Symmetry and Point GroupsPoint groups have symmetry about a single point at the center of mass ofthe system.Symmetry elements are geometric entities about which a symmetryoperation can be performed. In a point group, all symmetry elements mustpass through the center of mass (the point). A symmetry operation is theaction that produces an object identical to the initial object.The symmetry elements and related operations that we will find inmolecules are:The Identity operation does nothing to the object – it is necessary formathematical completeness, as we will see later. Element Operation Rotation axis, Cn n-fold rotation Improper rotation axis, Sn n-fold improper rotation Plane of symmetry, s Reflection Center of symmetry, i Inversion Identity, E
n-fold rotation - a rotation of 360°/n about the Cn axis (n = 1 to ) O(1) 180° O(1) H(2) H(3) H(3) H(2)In water there is a C2 axis so we can perform a 2-fold (180°) rotation to getthe identical arrangement of atoms. H(3) H(4) H(2) 120° 120° N(1) N(1) N(1) H(2) H(4) H(3) H(2)H(4) H(3) In ammonia there is a C3 axis so we can perform 3-fold (120°) rotations to get identical arrangement of atoms.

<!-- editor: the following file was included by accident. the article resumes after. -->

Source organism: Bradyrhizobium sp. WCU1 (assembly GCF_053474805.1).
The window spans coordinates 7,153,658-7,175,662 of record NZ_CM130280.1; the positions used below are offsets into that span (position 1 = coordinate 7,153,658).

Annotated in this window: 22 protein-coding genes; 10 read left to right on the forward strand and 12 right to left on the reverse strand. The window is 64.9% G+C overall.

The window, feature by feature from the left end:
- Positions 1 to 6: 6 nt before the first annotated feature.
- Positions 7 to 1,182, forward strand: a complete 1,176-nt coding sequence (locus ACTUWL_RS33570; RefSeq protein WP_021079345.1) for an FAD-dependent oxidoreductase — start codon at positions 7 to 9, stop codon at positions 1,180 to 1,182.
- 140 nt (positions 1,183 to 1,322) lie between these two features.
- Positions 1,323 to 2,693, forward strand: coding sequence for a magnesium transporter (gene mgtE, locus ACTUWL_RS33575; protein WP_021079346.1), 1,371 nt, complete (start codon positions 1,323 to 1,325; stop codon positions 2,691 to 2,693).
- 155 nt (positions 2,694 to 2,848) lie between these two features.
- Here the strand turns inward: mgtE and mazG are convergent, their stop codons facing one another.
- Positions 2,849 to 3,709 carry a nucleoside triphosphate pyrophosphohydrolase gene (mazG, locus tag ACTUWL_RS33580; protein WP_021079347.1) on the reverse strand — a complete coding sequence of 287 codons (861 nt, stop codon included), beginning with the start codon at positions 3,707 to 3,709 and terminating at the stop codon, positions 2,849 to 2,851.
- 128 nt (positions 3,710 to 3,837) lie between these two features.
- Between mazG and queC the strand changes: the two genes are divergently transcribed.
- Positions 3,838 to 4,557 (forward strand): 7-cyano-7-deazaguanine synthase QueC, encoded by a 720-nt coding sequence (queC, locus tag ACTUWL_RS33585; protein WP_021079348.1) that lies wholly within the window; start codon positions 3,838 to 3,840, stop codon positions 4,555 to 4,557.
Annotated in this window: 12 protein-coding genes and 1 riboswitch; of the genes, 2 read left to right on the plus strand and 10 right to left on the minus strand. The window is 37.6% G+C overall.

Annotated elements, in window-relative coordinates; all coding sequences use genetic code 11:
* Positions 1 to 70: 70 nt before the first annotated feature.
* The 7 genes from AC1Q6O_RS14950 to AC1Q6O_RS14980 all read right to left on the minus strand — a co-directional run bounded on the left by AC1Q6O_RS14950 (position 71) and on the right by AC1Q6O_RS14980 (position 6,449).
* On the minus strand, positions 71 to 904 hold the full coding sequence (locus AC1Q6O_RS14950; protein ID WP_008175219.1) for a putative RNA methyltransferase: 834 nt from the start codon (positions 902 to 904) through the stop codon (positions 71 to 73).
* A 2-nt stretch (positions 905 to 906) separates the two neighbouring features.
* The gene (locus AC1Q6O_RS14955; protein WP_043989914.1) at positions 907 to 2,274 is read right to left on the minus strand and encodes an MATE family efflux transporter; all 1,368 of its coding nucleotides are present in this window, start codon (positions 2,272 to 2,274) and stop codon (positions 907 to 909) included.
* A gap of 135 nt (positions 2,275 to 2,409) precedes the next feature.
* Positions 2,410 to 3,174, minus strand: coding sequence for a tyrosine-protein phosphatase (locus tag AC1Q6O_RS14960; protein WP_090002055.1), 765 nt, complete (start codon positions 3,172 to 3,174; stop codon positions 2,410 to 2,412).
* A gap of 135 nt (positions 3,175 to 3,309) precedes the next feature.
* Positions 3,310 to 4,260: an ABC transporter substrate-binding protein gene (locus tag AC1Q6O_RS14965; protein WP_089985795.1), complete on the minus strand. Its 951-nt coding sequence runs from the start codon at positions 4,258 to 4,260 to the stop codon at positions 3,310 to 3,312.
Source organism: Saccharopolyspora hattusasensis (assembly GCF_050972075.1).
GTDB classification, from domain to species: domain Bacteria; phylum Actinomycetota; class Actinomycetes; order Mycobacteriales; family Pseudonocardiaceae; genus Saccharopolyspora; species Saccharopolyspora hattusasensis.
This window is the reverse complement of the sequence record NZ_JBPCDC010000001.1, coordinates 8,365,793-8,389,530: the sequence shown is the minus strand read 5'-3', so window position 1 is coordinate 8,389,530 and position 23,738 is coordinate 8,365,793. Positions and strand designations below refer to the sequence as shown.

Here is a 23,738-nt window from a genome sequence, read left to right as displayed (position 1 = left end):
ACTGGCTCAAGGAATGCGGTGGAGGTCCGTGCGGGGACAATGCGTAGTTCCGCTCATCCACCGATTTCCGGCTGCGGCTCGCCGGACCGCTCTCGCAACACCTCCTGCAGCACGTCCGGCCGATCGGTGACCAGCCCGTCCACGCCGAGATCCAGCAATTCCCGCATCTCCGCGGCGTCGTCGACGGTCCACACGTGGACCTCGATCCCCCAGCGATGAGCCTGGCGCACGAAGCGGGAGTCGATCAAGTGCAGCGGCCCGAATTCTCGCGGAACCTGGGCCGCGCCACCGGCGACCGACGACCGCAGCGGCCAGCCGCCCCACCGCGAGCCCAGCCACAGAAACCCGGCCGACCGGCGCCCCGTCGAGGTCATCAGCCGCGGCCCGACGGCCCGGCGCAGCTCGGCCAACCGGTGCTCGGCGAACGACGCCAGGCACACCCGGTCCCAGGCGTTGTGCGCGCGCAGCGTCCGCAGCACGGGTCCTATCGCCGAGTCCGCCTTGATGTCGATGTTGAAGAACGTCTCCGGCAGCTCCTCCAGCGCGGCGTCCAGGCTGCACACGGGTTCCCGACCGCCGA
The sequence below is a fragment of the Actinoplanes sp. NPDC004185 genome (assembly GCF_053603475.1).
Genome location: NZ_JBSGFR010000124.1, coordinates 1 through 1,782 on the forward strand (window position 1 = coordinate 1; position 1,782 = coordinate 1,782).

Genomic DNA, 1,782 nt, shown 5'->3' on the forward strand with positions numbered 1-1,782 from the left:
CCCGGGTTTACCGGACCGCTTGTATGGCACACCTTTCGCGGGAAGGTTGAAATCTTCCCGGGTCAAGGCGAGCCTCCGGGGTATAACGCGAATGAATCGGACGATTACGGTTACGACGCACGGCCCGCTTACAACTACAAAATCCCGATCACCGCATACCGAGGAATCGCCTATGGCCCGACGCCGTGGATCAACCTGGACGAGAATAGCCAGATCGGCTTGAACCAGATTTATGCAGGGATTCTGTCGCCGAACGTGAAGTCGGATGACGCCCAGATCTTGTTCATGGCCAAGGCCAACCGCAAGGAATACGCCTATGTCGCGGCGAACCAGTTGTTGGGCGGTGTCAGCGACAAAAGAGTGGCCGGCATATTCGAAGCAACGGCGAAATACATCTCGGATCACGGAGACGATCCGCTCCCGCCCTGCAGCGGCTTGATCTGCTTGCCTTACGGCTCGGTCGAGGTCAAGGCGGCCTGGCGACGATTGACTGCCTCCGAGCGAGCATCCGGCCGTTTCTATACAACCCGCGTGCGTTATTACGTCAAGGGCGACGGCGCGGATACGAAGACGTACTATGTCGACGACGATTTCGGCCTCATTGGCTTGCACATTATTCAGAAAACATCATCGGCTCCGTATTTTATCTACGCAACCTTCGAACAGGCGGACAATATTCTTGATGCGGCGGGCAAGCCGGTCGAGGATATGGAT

Notes about rotation operations:- Rotations are considered positive in the counter-clockwise direction.- Each possible rotation operation is assigned using a superscript integer m of the form Cnm.- The rotation Cnn is equivalent to the identity operation (nothing is moved). H(3) H(2) H(4) C31 C32 N(1) N(1) N(1)H(2) H(4) H(4) H(3) H(2) H(3) H(2) C33 = E N(1) H(4) H(3)
Notes about rotation operations, Cnm: - If n/m is an integer, then that rotation operation is equivalent to an n/m - fold rotation. e.g. C42 = C21, C62 = C31, C63 = C21, etc. (identical to simplifying fractions) Cl (5) Cl (2) Cl (3) C41 C42 = C21Cl (2) Ni (1) Cl (3) Cl (4) Ni (1) Cl (5) Cl (5) Ni (1) Cl (4) Cl (4) Cl (3) Cl (2) C43 Cl (4) Cl (3) Ni (1) Cl (2) Cl (5)